I should have known that overcoming overthinking, overdoing, over-collecting would be a lifelong spiritual journey struggle–the seeds, the symptoms were clearly visible.. Perhaps the most salient metaphor:
Freshman algebra: I failed the first test because I neglected to simplify.
I knew I was “supposed” to simplify, but I just didn’t feel comfortable doing it. Reducing, minimizing, lessening. No. The answers were correct, full, in tact just they way they were.
My teacher didn’t agree. Forty was my reward (or penalty). …She did commiserate. I learned my lesson in algebra…but somehow it never transferred to “real life.”
(That always is the teenage objection , isn’t it–that school–e.g. that algebra– isn’t relevant to real life. Here was a case in point wherein it was totally relevant, I’m the one who failed to apply the lesson.)
One of the reasons I like Twitter is that it forces me to simplify messages. I like the challenge, but still, given my druthers, I’m afraid I prefer to prattle on, even in prayer, in total disregard of the Lord’s advice.
Speaking of the Lord’s advice, too, to travel light, when I think of various religious communities which restrict their members to having just one bag of personal possessions to take with them on a transfer, I feel frightened at the specter of being so limited in possessions (especially books), but then I realize that there is something liberating about traveling light, a metaphor so often used for leaving the past behind. It’s liberating to be healthily (holy) detached!
The older I get, the more mindful I am of the necessity of simplifying my material possessions. Having witnessed both my parents, who died at home, being taken to the funeral homes devoid of any possessions except the clothes they were wearing at the time of their deaths, I am convinced that simplifying is a grace and a responsibility.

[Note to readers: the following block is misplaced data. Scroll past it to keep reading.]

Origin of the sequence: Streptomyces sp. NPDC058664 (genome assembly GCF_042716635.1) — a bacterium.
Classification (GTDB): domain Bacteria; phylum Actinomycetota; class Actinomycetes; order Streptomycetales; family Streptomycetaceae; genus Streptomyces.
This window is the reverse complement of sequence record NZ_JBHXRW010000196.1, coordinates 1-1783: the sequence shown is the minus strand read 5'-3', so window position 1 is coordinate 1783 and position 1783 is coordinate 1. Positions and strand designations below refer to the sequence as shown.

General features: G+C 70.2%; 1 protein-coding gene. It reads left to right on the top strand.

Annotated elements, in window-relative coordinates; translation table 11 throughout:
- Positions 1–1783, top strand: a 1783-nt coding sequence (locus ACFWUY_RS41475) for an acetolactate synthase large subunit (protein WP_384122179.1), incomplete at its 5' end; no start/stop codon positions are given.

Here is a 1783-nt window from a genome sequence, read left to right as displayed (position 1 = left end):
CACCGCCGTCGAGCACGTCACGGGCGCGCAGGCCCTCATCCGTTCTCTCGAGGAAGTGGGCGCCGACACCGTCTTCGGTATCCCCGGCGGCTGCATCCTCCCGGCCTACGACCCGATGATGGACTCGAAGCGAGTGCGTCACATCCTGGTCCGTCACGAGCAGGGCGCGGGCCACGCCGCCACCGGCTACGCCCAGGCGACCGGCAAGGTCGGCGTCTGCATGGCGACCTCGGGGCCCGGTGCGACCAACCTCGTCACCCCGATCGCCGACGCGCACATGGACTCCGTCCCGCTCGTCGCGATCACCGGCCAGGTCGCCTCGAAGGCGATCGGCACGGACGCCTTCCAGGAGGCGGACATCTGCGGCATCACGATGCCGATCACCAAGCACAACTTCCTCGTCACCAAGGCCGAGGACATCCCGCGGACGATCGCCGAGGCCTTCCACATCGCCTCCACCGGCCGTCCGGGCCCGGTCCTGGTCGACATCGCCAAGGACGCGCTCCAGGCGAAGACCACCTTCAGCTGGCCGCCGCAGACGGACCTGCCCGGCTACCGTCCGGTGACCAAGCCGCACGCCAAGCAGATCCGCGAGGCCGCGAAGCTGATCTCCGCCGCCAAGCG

Inasmuch as today is St. Patrick’s Day, I think about the way he and other missionaries down to today found ways to simplify the Faith, as they introduced it, connecting it to the listeners’ culture and familiar ways–ergo the shamrock/Blessed Trinity lesson. (Simple isn’t necessarily simplistic.)
First the joy of St. Patrick’s Day, and then the poignancy of Holy Week. As we approach the Good Friday, there is a clarion call, I think, to recognize the meaning of life, simplifying it to make it worthy of the One Who suffered and died for us to fully live.
Meanwhile, on this day that celebrates the wearing of the green, I think I’ll honor green: recycle, reduce, reuse, and simplify my life–at least a few of my material possessions–at least a bit, in honor of my Irish heritage.
What about you? God bless you! Happy St. Patrick’s Day!